If you’ve ever heard me talk about art and the journey of becoming and artist, you may have heard me talk about the idea of finding your artistic family tree.
I’m not talking about genealogy. I’m not talking about trying to trace your roots back to Van Gogh or Monet. Let me explain.
We all understand the concept of a real family tree. You, as a human, are the product of your parents. Their genes combined to make you. Their traits are now your traits. Your shape, size, ability to consume carbs (or not) are now what makes up you. Also, their parents’ genetic traits combined to make them and so on up the family tree.
An artistic family tree is similar, but we’re not talking about flesh and blood. We’re talking about inspiration.
There is an old saying, “there’s nothing new under the Sun.” The meaning behind this is that everything we see is a derivative of something that came before it. You may make an amazing landscape painting, but it’s nothing new, not really. It’s always going to be similar in color, style, medium, approach and subject to something else. Understanding what inspires you, and, more importantly, who inspires you, will help you understand where you fit in the world of the arts.
My artistic family tree
My artistic journey was heavily influenced by European artists involved in the modern art movement. André Derain was a fauvist artist from the turn of the 20th century. His work, particularly his scenes of London and some landscapes, blew my mind.
Derain was part of a group known as “Les Fauves.” The group consisted of Derain, Maurice de Vlaminck and Henri Matisse. Others joined later, but these were the three who begun the short-lived art movement known as “fauvism.” Their work used bold color and bold brush strokes to render beautiful scenes of everyday life.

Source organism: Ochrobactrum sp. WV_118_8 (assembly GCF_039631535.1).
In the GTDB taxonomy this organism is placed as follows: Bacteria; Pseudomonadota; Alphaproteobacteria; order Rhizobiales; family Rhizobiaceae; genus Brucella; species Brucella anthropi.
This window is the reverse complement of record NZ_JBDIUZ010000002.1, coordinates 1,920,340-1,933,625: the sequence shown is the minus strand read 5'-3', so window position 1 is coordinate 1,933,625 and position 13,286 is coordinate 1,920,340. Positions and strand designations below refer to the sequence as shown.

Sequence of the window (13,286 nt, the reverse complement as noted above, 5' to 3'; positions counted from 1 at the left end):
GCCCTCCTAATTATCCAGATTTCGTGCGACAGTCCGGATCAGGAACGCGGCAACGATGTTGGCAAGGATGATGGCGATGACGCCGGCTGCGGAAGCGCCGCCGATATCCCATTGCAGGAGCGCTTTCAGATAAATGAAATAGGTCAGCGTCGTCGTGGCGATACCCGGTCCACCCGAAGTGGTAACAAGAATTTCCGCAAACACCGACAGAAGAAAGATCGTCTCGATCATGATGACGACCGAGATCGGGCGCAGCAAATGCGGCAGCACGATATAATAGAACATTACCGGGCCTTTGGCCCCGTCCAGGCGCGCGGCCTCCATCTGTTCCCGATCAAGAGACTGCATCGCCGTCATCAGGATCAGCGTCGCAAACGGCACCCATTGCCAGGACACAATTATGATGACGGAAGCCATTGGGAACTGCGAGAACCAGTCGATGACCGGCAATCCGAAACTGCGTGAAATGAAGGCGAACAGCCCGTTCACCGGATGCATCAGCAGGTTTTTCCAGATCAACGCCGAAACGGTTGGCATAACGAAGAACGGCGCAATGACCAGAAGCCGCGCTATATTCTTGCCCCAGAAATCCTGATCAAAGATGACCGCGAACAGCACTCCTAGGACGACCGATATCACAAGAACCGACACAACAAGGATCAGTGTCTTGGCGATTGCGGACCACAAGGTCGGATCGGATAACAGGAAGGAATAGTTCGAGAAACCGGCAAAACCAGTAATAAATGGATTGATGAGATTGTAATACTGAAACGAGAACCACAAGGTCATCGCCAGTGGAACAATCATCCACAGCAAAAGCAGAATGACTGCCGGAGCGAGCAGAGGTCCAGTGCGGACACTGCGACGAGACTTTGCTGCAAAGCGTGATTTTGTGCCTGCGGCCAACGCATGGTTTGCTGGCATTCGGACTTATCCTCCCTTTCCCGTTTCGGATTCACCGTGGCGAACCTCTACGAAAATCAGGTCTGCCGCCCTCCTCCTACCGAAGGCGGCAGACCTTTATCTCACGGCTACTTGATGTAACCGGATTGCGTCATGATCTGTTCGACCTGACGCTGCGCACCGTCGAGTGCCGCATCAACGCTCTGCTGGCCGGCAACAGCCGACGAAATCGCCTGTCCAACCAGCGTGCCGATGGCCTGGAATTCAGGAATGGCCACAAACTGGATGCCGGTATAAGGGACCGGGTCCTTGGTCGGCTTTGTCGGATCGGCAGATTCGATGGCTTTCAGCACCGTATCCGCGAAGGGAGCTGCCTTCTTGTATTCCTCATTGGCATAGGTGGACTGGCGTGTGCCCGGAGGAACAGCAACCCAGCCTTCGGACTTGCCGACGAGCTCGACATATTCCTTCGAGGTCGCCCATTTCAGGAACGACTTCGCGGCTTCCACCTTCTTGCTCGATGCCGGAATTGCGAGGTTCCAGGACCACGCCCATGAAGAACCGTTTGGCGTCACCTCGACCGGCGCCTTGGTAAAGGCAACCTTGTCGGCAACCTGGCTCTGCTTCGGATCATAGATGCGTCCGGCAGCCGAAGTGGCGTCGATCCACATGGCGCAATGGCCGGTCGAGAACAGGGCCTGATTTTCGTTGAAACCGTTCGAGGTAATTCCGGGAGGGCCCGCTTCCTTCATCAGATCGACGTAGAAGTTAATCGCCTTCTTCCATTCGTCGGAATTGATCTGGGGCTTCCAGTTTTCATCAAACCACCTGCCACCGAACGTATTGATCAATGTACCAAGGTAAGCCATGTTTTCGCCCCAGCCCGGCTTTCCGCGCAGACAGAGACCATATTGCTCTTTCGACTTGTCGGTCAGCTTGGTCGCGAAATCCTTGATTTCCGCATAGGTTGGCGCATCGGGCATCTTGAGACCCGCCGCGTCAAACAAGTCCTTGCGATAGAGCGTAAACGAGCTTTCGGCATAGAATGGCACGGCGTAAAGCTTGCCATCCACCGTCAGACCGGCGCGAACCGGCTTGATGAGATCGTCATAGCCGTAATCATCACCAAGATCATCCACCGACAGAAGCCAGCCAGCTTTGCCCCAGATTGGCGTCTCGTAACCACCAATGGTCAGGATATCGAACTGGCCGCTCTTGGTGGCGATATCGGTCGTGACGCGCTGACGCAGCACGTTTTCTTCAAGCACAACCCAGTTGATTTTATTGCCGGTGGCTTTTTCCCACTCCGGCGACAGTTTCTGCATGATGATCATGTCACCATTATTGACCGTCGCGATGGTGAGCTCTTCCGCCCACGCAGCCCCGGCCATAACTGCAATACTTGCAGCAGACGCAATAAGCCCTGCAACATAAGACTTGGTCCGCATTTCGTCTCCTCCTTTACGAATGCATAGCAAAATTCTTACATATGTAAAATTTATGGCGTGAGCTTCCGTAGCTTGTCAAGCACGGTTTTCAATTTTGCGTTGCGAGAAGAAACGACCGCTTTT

When I began looking deeper into Derain’s work, I discovered Matisse and de Vlaminck. Matisse’s work didn’t speak to me as much as de Vlaminck’s. These are my first “ancestors.” Once I had rediscovered fauvism, I began to research further up the tree. I wanted to know what inspired Derain and de Vlaminck to paint the way they did.
Fauvism is a sub-art movement within the post-impressionist movement of the late 19th century. It took the ideas of post-impressionism and said “what if we change up the colors a little?” (This is a crude simplification, but for the purpose of this article we’ll go with it.)
While looking at post-Impressionism, I was reintroduced to the work of Van Gogh. Having looked through The work of Derain and de Vlaminck, I found similarities in brushwork between them and Van Gogh. They also painted similar scenes and portraits. They left their brushstrokes bold and standing proud off the canvas. I like this, I also like how they left areas of the canvas bare. I incorporated these ideas into my work and began to play with brushwork and bare sections of canvas. Van Gogh is my next ancestor.
As a post-impressionist, Van Gogh’s work can be traced back to the impressionist movement, largely credited as being founded by Monet, however Paul Cezanne was also a large influence in this movement. In fact, Pablo Picasso famously regarded Cezanne as “the father of us all.”
Impressionism was an art movement in response to the stifling artocricy that was in place at the time. Impressionism challenged the status quo by using unrefined brushstrokes to create “impressions” of everyday scenes of everyday people.
What does your artistic family tree mean?
My artistic family tree is me, Derain, de Vlaminck, Van Gogh, Monet and Cezanne.
I don’t aspire to be like any of them in particular. I admire their work. I appreciate their brushstrokes, their use of color and their approach. But just like our real family trees, we’re not simply a carbon copy of or parents. What we do with our genetics is up to us. Similarly, what we do with our inspiration is up to us. We can take this inspiration, the useful bits, learn from them, adapt them, mix and remix them, and be something more than the sum of our parts.
Your artistic family tree isn’t to pigeon hole you into a category of arts that you can’t get out of. Its not intended to label you as “the next Van Gogh.” It’s to act just like a regular family tree. It’s a roadmap to help you find where you fit in relation to your inspiration. It’s a support network, just like your real family tree, for you to reach out to and find guidance (by researching their lives if they happen to be dead.)
By researching the past, I’ve found lots of inspiration. This inspiration isn’t simply of what to paint or how to paint. It’s helped me understand how to think and approach work. It’s encouraged me to be curious and try new things on the canvas. Most of all, it’s helped me understand the role an artist takes in the world.